Life and Death in Hong Kong (1)

Patricia Lim, an Englishwoman and classic British dilettante — and I mean that in a good sense — one day began to build a data base on the occupants of Hong Kong’s 168-year-old Protestant cemetery. Relying heavily on an earlier effort by Carl Smith, who compiled index cards on 10,000 Hong Kong and Macau figures, Ms. Lim went through old newspapers, government gazettes and government blue books to fill out the voluminous gaps of knowledge about the deceased. The social history of the 1850s to 1870s she arrives at in her book, Forgotten Souls is starkly different from today. The “Protestant Cemetery” took Buddhist and Shintoist Japanese “karayuki” girls or prostitutes; Chinese revolutionaries, many of whom were indeed fervent Protestants; deceased members of the Russian orthodox church; and of course missionaries, Scots, and high church Anglicans. The social history is strictly colonial — the city was highly stratified, with huge barriers between Chinese and Caucasians, and even British shopkeepers like the Crawfords of Lane Crawford viewed as lower class than merchants, and barred from the Hong Kong Club or owning race horses. But the graveyard itself has had its own history, and one that resonates much more closely with the present day. The dead were the elite of Hong Kong, and were able to afford to keep their neighbors at a distance, with wide plots and massive monuments. In the late 19th century, the Protestant Cemetery was even touted as a “garden cemetery” and the public was welcomed inside to contemplate morality as well as the birds and butterflies. Meanwhile, the neighboring Catholic and Indian cemeteries were overcrowded to the point where visitors must walk on the graves themselves to make their way through.

More recently, the graveyard points out the ongoing conflict between development and historic preservation in Hong Kong. A foundation set up by Ms. Lim to restore the wobbly tombstones is required to obtain permission from descendants of the deceased before they do anything. Meanwhile, when the Aberdeen Tunnel was constructed in 1982, some 2,000 graves were affected and summarily removed to a columbarium. Pressure to remove more of the graves to make room for development remains intense, although in theory the older graves are entitled to a sort of eternal freehold. In Hong Kong, these kinds of arrangements are intentionally left ambiguous so that the government can dip into the kitty of government land as needed to produce the land premiums that generate nearly half government revenues.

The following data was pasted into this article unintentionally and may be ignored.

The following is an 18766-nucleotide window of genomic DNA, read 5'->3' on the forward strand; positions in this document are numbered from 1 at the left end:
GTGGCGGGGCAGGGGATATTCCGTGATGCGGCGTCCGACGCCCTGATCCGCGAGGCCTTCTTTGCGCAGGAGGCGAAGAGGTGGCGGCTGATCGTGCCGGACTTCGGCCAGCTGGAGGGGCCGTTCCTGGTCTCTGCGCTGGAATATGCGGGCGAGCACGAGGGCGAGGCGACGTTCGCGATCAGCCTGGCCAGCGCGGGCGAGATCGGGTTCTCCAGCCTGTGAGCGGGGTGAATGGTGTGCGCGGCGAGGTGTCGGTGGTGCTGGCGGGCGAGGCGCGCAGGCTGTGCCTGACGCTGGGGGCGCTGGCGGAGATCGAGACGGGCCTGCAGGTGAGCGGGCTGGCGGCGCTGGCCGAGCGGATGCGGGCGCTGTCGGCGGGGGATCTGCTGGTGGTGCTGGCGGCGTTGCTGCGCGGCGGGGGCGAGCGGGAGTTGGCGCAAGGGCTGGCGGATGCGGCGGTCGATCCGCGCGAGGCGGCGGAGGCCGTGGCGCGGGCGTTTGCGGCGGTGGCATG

The elderly Ms. Lim, in describing her research and her insights on a Wednesday night at the Asia Society’s new headquarters in Admiralty, was sprightly and anecdotal. She relishes the details she has been able to assemble about the 10,000 plots, from numbered tombstones of the victims of a suspicious air crash to the karayuki girls and two young missionary women who worked together and died within a year of each other. The Hong Kong of the 1850s to 1870s was perhaps even more diverse than it is today and attracted expatriates for the same reasons — the hope of getting rich, romance, the beauty of its landscape. I came away thinking that the cultural imprint of a city is set early, perhaps as soon as the first houses or barracks cluster around a river or a port. Foreigners no longer come to Hong Kong for the lure of saving souls, but they come for every other reason and they keep coming. And so, of course, do Chinese, from every part of Greater China, seeking its freedom and opportunities.

See Patricia Lim, Forgotten Souls: A Social History of the Hong Kong Cemetery, (Hong Kong, Hong Kong University Press, 2011)

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